In his Poetics Aristotle defines tragedy as “an imitation of an action that is serious, complete and of a certain magnitude”. Through this mimesis of a coherent action the tragic hero manages to arouse terror and subsequently pity and fear. The audience sympathises with him, who suffers a terrible downfall, which provokes the so-called catharsis (purification).
For Aristotle’s theory it is important that the tragic hero is noble and of high social status because only a noble character can fall deeply. A very important characteristic of the tragic hero who is mainly defined by admirable qualities is the so-called tragic flaw. Because of a personal error like credulity the painful struggle of the hero and his failure are initiated. It is a struggle against the unchangeable, e.g. fate or social forces beyond man’s control. Finally the conflict between the isolated hero and his in any case invincible enemy grows more acute and ends with the tragic hero’s death or at least defeat. So the plot which usually starts with a happy event offers a bad ending.
Comedy is a type of drama which is opposed to tragedy. There is no Aristotelian theory about comedy hence my emphasis will only be on the most significant basic criteria that are important to assign a play to this kind of genre.
Different from the emotional response a tragedy causes a classical comedy raises an intellectual response. “Comedy often stages ordinary people of the middle or lower classes as flat types with stereotyped forms of behaviour that may hold the mirror up to society for its pleasure or education.” This is also why the audience scorns or approves the protagonists but does not identify with them. Regarding the personal flaw of a comic character the consequences of his weaknesses or mistakes are not as disastrous as in tragedy. Consequently comic problems are resolved in a harmonious way, sometimes even by accident. Therefore comic struggles are mere entertainment than a serious fight.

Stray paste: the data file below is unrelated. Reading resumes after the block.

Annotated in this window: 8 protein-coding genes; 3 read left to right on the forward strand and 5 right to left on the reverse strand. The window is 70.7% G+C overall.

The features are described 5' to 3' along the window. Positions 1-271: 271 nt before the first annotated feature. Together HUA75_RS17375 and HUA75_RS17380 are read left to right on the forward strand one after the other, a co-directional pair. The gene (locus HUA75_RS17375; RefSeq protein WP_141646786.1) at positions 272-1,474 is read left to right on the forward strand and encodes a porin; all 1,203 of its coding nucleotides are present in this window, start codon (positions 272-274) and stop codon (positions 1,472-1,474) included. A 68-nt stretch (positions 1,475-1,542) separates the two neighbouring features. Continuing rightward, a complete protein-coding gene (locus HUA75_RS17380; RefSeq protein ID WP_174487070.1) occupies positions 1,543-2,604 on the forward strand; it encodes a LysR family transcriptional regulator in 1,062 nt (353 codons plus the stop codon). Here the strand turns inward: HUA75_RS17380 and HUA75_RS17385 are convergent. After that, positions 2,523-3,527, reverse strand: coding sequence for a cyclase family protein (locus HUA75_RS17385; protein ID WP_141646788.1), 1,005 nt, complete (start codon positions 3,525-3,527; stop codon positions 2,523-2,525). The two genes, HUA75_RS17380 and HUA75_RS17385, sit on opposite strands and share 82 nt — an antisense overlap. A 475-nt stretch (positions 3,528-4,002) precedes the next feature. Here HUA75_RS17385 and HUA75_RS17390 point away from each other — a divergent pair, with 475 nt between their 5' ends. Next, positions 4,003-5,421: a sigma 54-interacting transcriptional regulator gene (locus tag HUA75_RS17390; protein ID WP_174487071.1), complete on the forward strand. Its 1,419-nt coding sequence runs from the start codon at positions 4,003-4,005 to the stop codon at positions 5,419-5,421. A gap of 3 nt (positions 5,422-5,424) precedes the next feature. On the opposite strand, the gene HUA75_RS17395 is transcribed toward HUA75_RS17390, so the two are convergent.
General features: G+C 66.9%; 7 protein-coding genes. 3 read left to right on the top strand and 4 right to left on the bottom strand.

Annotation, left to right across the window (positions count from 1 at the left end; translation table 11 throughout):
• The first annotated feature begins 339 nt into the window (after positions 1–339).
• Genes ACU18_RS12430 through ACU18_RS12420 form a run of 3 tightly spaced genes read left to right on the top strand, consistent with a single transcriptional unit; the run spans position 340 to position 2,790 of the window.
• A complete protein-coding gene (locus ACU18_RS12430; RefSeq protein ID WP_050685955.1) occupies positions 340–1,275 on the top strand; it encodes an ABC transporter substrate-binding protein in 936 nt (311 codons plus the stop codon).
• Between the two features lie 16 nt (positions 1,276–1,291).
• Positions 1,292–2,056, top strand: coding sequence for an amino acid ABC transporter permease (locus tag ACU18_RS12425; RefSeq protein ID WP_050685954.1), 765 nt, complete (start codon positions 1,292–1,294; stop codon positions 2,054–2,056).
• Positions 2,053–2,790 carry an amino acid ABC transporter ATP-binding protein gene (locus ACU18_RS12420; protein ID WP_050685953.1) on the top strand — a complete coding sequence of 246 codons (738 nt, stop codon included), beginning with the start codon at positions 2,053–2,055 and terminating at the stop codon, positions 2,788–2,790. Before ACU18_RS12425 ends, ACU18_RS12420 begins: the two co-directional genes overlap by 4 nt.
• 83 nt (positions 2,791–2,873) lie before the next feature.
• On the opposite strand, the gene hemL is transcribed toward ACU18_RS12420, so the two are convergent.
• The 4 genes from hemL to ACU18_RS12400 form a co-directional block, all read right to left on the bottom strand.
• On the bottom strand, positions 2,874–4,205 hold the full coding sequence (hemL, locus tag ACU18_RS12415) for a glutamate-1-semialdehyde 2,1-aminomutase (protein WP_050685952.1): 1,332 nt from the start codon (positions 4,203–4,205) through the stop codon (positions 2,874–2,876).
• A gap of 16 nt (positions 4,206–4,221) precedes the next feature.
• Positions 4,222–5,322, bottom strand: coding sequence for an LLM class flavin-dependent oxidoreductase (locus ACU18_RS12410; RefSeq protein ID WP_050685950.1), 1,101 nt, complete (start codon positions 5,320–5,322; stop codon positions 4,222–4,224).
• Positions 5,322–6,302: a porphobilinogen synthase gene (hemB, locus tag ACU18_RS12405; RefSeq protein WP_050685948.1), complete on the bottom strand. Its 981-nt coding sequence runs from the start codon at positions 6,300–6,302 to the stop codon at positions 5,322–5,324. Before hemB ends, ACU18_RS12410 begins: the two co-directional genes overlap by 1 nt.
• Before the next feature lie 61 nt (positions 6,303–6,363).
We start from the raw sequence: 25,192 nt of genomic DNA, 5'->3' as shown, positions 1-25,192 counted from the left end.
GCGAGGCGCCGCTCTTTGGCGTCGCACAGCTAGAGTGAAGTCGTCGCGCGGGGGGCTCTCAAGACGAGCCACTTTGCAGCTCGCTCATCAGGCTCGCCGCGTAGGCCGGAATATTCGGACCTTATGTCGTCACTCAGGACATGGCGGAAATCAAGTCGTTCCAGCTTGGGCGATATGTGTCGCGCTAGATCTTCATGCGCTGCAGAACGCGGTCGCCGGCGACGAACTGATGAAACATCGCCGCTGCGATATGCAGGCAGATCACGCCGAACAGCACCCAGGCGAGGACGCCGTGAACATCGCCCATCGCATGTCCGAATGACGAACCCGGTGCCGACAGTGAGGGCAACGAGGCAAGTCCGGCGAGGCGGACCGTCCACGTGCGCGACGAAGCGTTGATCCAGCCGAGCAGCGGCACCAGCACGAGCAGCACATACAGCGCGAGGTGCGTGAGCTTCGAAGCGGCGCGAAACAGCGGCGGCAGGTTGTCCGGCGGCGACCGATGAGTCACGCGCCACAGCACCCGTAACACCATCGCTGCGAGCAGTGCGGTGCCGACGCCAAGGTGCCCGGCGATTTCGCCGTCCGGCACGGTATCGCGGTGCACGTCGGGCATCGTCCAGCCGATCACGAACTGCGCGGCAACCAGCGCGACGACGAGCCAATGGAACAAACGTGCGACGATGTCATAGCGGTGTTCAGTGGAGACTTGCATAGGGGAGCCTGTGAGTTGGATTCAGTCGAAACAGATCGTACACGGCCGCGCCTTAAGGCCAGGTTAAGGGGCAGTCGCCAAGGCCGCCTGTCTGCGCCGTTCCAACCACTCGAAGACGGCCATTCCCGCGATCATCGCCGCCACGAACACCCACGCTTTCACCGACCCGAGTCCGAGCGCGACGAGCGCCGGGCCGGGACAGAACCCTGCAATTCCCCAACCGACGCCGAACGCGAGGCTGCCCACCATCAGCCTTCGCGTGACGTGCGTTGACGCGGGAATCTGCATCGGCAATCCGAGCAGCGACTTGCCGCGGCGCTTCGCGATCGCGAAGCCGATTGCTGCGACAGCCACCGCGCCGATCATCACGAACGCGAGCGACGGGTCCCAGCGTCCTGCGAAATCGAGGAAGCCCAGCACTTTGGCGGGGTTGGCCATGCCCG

Whereas there is a happy or at least neutral exposition in tragedy comedy provides at this point a trivial obstacle the main protagonists, e.g. the stereotypical lovers have to overcome. Labelled by confusing actions and dramatic elements like illusion the plot becomes less coherent and serious. At the end of a comedy the spectators get their expected happy ending. Usually marriage serves as an offerer of “comic closure”. This fact also stresses the difference of the two genres: On the one hand we see the isolated tragic hero who dies all alone in a broken world. On the other hand there is not less than a married couple that celebrates their life in a society they belong to. Marriage which “[...] is the paradigm for a well-ordered and healthy society” and the renewal of society are the most important aspects that apply to comedy.
 Ben Jonson, “To the Memory of my Beloved, the Author Mr. William Shakespeare and what he hath left us,” First Folio (1623), 8 February 2010 <http://shakespeare.palomar.edu/folio1.htm>.
 Cf. Aristotle, Poetics (Whitefish: Kessinger, 2004) 6.
 Cf. Michael Meyer, English and American Literatures (Tübingen: Francke, 2008) 106-107.
 Cf. Meyer 107.
 Meyer 108.
 Cf. Bernhard Fabian, Ein anglistischer Grundkurs: Einführung in die Literaturwissenschaft (Berlin: Schmidt, 2004) 105.
 Lisa Hopkins, Shakespeare’s Comedies, ed. Emma Smith (Malden: Blackwell, 2003) 37.
 James Edward Siemon, “The Canker Within: Some Observations on the Role of the Villain in Three Shakespearean Comedies,” Shakespeare Quarterly 23.4 (1972): 435-443, at 440.